Leighton House Museum Wins Europa Nostra Restoration Award

The restoration of Leighton House Museum wins a European Union Cultural Heritage/Europa Nostra Award 2012 as record numbers visit the Museum.

Leighton House Museum

The restoration of Leighton House Museum has been given one of the world’s most prestigious awards for conservation. Won by the project architects Purcell Miller Tritton, the award recognises the meticulous process of restoration that has returned the house to its High Victorian splendour.

Since reopening in April 2010, record numbers of visitors have come to the museum, with over 45,000 visiting in the current year making Leighton House one of London’s most visited small museums.

Built for the eminent Victorian artist Frederic Leighton, the house was one of the most remarkable of its age combining a working studio, domestic accommodation and space for entertainment. Owned and operated by the Royal Borough of Kensington and Chelsea since the 1920s, the house underwent a major programme of conservation between November 2008 and April 2010. This sensitive, painstaking restoration programme was achieved through close collaboration between Purcell Miller Tritton and museum’s curators working with a range of historic building specialists and skilled contractors.

External fabric repairs were initially carried out to conserve the museum’s external walls, roofs and joinery before reinstating the distinctive, ornamental brick “ziggurat” parapets above the Arab Hall and Silk Room. The historic ziggurats were derived from stepped pyramid profiles originally removed in 1959 and their painstaking restoration used carefully detailed handmade bricks to recreate their characteristic geometric shape and exotic appearance.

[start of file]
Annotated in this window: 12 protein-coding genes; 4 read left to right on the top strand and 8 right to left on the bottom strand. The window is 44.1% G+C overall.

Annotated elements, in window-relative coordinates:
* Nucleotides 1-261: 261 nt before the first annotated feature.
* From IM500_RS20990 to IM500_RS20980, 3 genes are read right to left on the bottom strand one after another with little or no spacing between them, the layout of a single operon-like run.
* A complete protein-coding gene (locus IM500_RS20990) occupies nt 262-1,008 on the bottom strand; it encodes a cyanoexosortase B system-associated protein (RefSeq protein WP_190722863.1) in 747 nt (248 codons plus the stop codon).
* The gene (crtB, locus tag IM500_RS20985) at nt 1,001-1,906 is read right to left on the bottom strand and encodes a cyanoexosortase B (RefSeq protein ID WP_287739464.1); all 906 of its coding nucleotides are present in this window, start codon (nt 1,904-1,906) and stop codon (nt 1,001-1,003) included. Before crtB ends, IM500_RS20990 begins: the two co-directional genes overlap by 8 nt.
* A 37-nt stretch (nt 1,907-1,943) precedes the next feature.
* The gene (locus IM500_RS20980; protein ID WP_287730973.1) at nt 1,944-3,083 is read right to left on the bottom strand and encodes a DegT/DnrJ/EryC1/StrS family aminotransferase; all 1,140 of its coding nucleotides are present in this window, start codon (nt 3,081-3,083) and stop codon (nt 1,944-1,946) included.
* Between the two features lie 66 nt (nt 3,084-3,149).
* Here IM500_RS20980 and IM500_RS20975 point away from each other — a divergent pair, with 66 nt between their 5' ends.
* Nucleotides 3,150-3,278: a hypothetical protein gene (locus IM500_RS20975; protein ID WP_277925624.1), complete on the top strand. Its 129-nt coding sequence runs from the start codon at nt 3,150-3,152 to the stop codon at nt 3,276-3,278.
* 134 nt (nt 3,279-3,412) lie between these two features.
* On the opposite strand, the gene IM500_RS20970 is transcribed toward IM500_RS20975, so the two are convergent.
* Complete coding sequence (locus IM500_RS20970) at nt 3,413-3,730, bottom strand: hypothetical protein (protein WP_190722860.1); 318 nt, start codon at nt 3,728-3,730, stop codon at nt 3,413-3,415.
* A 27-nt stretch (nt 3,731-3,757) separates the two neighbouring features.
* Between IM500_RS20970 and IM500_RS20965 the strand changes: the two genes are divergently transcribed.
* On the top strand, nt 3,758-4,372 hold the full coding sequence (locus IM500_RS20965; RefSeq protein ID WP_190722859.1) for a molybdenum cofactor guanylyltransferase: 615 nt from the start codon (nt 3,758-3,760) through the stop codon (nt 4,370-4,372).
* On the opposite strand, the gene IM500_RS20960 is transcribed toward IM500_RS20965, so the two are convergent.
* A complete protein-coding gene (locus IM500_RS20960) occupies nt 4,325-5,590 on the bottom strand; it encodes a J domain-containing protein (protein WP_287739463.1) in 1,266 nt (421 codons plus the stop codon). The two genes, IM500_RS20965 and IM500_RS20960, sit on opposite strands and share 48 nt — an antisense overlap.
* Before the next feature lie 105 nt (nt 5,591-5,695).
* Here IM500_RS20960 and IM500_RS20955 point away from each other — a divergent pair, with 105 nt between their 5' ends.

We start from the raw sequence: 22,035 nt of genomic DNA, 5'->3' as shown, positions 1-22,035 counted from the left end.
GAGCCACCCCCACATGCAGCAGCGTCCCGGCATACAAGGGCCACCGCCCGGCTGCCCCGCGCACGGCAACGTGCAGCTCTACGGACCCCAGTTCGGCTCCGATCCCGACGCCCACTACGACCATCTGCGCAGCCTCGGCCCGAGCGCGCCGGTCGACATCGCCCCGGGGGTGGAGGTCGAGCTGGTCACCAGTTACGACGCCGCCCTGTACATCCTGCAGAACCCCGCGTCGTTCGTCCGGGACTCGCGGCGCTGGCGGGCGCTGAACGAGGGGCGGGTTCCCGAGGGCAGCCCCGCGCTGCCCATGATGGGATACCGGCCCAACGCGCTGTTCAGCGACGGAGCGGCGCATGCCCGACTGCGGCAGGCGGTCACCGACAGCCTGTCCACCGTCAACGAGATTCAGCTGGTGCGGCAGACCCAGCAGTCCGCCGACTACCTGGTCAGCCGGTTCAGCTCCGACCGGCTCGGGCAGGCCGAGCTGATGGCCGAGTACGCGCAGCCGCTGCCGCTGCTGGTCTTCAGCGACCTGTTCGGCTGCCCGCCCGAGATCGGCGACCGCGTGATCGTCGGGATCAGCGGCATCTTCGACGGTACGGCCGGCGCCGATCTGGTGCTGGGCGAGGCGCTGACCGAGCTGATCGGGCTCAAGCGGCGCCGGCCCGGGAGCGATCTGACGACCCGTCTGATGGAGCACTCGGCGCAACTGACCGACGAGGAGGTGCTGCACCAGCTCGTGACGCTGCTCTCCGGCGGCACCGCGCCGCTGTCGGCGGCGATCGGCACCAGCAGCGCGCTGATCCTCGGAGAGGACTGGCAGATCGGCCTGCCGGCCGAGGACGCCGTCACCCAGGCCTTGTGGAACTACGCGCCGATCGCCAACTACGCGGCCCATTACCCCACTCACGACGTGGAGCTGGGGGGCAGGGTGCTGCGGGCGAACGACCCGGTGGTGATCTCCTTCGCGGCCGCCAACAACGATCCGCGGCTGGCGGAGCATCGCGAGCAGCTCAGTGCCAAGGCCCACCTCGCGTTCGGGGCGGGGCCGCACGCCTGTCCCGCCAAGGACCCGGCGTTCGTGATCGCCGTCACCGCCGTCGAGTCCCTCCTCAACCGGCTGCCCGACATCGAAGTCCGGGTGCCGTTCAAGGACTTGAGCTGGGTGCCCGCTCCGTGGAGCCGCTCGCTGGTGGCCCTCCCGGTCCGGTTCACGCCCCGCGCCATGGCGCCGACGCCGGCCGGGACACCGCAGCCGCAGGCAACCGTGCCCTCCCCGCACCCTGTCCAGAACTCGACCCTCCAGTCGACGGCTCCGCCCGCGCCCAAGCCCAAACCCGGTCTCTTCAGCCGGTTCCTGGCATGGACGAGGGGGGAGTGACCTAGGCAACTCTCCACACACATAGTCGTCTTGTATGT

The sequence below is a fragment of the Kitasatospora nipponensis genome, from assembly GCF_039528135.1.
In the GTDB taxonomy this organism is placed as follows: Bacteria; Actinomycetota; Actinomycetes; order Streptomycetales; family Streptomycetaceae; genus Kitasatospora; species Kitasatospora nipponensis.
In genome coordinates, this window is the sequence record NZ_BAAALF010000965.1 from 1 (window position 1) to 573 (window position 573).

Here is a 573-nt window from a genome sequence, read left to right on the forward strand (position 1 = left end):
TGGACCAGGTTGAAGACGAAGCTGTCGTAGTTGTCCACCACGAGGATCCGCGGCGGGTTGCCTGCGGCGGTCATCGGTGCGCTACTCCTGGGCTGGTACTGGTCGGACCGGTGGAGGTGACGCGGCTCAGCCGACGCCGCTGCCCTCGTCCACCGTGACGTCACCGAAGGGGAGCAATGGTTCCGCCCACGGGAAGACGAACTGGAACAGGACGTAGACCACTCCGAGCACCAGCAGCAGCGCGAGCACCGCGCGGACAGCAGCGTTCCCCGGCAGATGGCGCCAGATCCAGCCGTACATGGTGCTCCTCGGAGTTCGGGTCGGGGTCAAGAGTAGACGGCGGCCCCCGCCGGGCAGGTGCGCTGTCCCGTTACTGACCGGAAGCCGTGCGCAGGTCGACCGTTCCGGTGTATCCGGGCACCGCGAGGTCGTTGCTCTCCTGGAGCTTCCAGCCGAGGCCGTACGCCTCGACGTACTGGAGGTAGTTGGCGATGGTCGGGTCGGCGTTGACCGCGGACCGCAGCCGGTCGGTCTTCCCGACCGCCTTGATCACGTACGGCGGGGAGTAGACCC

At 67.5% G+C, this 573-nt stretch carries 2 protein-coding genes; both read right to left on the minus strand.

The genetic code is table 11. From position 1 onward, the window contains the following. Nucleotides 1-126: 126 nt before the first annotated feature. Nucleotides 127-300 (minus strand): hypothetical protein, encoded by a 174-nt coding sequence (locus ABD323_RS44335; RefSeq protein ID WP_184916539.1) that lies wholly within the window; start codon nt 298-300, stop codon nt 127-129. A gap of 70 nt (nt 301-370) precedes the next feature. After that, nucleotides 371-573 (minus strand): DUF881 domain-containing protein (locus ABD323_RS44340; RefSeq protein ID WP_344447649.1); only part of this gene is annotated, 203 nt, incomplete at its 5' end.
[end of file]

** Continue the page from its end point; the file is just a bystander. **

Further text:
Leighton’s original decorative scheme, furnishings and historic lighting were reinstated within the museum’s historic interior, allowing his collections to be authentically displayed within environmentally controlled conditions. Newly conserved and re-presented ceramic wall tiles, mosaic flooring, re-stencilling and silk wall hangings have transformed the museum’s internal spaces in re-establishing Leighton’s carefully developed interior aesthetic and to explain how he used his studio home.

Councillor Nicholas Paget-Brown, Deputy Leader of Kensington and Chelsea Council said: “This award is wonderful recognition for the work of our architects Purcell Miller Tritton and all those who contributed to the outstanding success of the project. We are delighted that the transformation of the house has received this international acclaim and I am sure it will encourage many new visitors to discover one of London’s great small museums.”

“Our client’s desire was to bring the house back to Leighton’s architectural vision.” said Dante Vanoli, who was responsible for the project at Purcell Miller Tritton. “Through new research and paint analysis we have endeavoured to recreate the unique character of Leighton’s aesthetic and decorative schemes within his ‘Private Palace of Art’. We have revealed concealed surfaces and spaces and restored lost architectural and ornamental decorative features such as carved fire surrounds, staircases, silk hangings and the Arab Hall’s spectacular gilded dome to convey how this marvellous building would have been experienced and enjoyed in Leighton’s lifetime’.

The Award will be presented at a special ceremony in Lisbon, Portugal at the beginning of June.

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